Dopamine Partial Agonists: An Overview

February 5, 2016 · Posted in Current Treatments · Comment 

pillsSeveral atypical antipsychotic drugs are partial agonists of dopamine. They provide weak stimulation of dopamine receptors in the brain and prevent dopamine from overstimulating the receptors by binding to them in its place.

In contrast, most antipsychotic and antimanic drugs are dopamine antagonists, which also bind to dopamine receptors but prevent any stimulation from occurring there.

A.    Aripiprazole (Abilify) was the first partial dopamine agonist approved by the Food and Drug Administration for the treatment of schizophrenia, and mania, and as an add-on treatment to antidepressants for the treatment of unipolar depression, but not bipolar depression.

B.    Brexpiprazole (Rexulti) received FDA approval for the treatment of schizophrenia and as an add-on treatment to antidepressants for the treatment of unipolar depression in 2015. It is similar to aripiprazole but has weaker activity at the dopamine D2 receptor. Brexpiprazole is associated with small increases in the hormone prolactin, as opposed to the small decreases in prolactin seen with aripiprazole.

C.    Cariprazine (Vraylar) is FDA-approved for schizophrenia and mania, and it also has positive placebo-controlled data in bipolar depression and as an adjunct to antidepressants in unipolar depression.  It differs from the others in that it is more potent at dopamine D3 receptors than at D2 receptors. It is thought that effects on D3 receptors may provide better antidepressant effects, but this proposition has not yet been tested.

New Drug Cariprazine Approved for Schizophrenia and Bipolar Disorder

February 3, 2016 · Posted in Current Treatments · Comment 

cariprazineIn late 2015, the Food and Drug Administration approved the new atypical antipsychotic drug cariprazine for the treatment of schizophrenia and mania in adults. The approval followed a series of clinical trials that showed that the drug reduced symptoms of each illness compared to placebo.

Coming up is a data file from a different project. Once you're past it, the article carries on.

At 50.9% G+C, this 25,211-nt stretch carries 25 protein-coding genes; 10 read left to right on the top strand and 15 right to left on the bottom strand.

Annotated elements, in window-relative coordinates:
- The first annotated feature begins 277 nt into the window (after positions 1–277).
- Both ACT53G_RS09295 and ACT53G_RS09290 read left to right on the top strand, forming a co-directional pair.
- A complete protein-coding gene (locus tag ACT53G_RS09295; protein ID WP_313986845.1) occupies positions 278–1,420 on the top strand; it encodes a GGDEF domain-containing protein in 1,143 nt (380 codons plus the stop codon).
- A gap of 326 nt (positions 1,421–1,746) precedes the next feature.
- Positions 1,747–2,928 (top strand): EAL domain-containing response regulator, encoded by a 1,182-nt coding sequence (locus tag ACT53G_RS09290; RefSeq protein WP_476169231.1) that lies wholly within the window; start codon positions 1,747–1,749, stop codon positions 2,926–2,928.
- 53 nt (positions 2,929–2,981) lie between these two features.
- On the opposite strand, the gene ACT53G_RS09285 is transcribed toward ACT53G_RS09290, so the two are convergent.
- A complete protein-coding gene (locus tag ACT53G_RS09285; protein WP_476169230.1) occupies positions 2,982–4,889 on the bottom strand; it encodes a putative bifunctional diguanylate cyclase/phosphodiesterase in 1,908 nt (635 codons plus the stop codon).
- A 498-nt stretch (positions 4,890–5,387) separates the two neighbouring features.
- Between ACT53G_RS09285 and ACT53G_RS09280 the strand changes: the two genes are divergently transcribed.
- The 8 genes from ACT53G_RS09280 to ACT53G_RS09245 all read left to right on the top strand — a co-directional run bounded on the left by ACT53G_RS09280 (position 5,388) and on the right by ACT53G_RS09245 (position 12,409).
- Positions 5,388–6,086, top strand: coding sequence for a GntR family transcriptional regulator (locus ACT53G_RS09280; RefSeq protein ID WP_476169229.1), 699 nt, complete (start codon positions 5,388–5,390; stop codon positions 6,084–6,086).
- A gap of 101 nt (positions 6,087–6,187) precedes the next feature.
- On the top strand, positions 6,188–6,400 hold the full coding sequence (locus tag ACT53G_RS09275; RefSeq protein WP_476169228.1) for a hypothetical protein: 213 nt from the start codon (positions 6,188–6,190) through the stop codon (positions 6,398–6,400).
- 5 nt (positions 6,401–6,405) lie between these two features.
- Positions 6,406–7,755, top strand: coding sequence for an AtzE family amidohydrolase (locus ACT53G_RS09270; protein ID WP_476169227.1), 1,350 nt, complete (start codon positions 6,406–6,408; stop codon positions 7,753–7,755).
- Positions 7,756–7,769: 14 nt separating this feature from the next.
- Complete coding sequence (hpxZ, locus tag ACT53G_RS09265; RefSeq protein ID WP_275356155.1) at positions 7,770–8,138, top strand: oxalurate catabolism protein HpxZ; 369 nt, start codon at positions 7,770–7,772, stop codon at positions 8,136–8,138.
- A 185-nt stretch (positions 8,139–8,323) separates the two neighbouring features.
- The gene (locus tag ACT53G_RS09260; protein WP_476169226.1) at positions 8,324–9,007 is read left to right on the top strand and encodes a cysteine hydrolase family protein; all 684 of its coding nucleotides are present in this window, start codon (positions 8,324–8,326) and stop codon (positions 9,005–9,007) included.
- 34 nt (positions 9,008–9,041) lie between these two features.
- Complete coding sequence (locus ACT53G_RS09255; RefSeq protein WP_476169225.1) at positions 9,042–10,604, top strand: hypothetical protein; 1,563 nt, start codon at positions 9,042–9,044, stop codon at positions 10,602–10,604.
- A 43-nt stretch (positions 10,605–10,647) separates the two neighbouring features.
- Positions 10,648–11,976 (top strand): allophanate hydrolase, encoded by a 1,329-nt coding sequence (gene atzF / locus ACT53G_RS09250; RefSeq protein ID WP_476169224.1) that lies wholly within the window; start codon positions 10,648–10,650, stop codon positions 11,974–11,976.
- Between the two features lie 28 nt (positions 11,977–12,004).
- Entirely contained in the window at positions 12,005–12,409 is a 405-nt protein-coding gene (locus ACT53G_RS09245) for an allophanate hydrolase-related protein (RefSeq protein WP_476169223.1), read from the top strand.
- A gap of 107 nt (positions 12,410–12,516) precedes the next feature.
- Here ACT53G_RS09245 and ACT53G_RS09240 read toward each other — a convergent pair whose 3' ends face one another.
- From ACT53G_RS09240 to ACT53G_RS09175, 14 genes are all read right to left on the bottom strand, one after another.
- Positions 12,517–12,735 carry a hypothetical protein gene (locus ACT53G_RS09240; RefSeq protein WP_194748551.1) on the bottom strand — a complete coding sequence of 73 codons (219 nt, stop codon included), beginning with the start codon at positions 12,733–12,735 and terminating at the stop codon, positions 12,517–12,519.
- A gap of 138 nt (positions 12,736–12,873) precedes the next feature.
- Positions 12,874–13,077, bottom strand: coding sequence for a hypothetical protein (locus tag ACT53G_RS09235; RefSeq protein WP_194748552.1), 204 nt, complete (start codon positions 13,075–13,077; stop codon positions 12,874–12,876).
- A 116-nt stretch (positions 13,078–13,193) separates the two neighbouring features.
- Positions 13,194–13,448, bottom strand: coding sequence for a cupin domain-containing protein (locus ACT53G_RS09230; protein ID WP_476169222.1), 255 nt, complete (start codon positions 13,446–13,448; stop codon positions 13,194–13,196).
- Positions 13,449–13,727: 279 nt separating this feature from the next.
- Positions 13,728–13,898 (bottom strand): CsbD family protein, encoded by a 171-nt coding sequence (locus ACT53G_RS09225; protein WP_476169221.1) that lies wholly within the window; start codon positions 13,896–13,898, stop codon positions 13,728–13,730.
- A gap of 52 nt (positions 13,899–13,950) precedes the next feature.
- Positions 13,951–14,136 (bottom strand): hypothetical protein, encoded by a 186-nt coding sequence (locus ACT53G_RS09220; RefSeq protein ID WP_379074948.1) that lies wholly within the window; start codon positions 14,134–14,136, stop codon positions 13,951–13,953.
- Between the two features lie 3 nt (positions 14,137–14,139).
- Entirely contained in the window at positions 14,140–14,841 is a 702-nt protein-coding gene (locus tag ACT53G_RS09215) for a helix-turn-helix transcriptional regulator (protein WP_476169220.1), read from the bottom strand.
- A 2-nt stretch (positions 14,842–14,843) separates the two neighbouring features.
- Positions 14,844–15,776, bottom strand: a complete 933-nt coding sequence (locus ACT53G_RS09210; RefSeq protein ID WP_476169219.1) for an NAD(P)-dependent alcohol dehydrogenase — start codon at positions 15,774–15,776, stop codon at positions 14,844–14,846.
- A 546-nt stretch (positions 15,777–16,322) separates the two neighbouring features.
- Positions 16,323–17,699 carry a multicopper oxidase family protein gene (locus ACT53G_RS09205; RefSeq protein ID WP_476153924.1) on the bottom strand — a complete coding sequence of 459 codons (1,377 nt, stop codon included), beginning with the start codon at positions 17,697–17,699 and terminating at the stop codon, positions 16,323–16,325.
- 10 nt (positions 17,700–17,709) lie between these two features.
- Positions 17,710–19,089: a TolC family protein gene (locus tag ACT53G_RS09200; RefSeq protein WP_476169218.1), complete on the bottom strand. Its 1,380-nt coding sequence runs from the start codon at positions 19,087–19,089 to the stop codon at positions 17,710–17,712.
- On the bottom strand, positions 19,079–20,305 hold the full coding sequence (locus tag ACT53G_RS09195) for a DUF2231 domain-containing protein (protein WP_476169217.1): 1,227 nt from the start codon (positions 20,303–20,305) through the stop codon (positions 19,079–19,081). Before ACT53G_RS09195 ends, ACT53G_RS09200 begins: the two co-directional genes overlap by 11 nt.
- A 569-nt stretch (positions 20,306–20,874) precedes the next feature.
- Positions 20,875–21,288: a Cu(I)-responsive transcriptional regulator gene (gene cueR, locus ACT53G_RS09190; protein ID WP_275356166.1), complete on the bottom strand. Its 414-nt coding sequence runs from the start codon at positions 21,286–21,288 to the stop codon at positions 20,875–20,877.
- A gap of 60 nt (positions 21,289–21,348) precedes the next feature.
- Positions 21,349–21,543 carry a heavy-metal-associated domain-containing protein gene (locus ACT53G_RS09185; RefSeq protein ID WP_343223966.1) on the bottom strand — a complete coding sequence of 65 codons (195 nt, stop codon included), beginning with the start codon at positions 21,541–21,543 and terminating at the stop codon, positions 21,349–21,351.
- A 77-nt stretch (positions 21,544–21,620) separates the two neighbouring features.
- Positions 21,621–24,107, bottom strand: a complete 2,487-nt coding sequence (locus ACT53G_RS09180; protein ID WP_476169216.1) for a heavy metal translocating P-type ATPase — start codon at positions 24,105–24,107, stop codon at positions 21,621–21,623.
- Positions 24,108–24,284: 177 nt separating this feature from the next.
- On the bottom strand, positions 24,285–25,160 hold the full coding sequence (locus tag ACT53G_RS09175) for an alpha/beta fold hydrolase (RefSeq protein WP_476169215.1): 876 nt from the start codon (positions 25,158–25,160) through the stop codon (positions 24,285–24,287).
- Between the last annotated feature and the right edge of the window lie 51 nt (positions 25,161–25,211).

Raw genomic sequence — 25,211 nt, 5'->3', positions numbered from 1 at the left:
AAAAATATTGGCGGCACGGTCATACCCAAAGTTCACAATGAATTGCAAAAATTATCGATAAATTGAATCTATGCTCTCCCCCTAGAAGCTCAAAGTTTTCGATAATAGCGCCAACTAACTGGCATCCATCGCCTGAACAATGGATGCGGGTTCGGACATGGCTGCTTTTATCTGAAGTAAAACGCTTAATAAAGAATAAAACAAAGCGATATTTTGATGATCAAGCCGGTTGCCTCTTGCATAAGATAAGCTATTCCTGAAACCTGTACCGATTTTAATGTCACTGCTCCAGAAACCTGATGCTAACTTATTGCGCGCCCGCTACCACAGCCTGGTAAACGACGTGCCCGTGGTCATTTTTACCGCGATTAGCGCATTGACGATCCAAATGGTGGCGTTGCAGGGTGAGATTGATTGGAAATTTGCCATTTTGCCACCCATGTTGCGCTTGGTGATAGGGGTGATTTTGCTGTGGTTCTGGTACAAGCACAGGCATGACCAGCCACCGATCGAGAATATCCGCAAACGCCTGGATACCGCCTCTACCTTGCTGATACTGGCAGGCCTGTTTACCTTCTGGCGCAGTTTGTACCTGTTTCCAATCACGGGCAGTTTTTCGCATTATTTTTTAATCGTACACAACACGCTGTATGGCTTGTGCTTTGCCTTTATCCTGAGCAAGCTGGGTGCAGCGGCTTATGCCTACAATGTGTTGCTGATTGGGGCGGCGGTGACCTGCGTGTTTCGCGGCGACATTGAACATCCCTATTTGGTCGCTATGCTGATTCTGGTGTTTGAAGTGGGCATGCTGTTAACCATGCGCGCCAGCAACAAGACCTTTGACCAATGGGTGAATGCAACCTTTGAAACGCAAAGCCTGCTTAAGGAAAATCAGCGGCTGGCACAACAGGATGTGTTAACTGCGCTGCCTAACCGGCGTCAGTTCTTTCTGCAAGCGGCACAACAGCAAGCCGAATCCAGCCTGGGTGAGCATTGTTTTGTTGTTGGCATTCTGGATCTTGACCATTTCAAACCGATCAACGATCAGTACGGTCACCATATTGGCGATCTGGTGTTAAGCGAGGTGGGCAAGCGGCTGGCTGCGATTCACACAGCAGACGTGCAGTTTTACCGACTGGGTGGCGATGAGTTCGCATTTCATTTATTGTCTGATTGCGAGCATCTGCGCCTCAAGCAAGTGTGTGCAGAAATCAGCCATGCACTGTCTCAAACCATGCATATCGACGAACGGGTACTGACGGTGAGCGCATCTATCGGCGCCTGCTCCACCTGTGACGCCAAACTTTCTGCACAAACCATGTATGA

The most common side effects of cariprazine reported in the trials included tremor, slurred speech, and involuntary muscle movements.

Approaches to Restoring Cognition in Unipolar and Bipolar Depression

January 26, 2016 · Posted in Current Treatments · Comment 

Many people with bipolar disorder suffer cognitive difficulties, and these may progress as a function of the number of mood episodes they experience. At the 2015 meeting of the International Society for Bipolar Disorders, researcher Eduard Vieta described the importance of directly prescribing diet, exercise, good sleep hygiene, smoking avoidance, and cognitive exercises designed to maintain cognitive reserves in people with bipolar disorder. Vieta stressed that one of the most important approaches to maintaining cognition is to help patients achieve and maintain remission. He also noted that those patients with lithium levels of .6meq/l or greater did not see cognitive deterioration.

Some treatments for bipolar disorder can contribute to cognition problems. Topiramate and benzodiazepines can impair cognition, as can atypical antipsychotic drugs and certain antidepressants that block the neurotransmitter acetylcholine. Avoiding these treatments and those with sedative side effects may also be helpful.

Vieta listed a series of drugs with some promise for improving cognition. (These did not include treatments for dementia, which include memantine and a group of drugs that increase acetylcholine by inhibiting its breakdown.)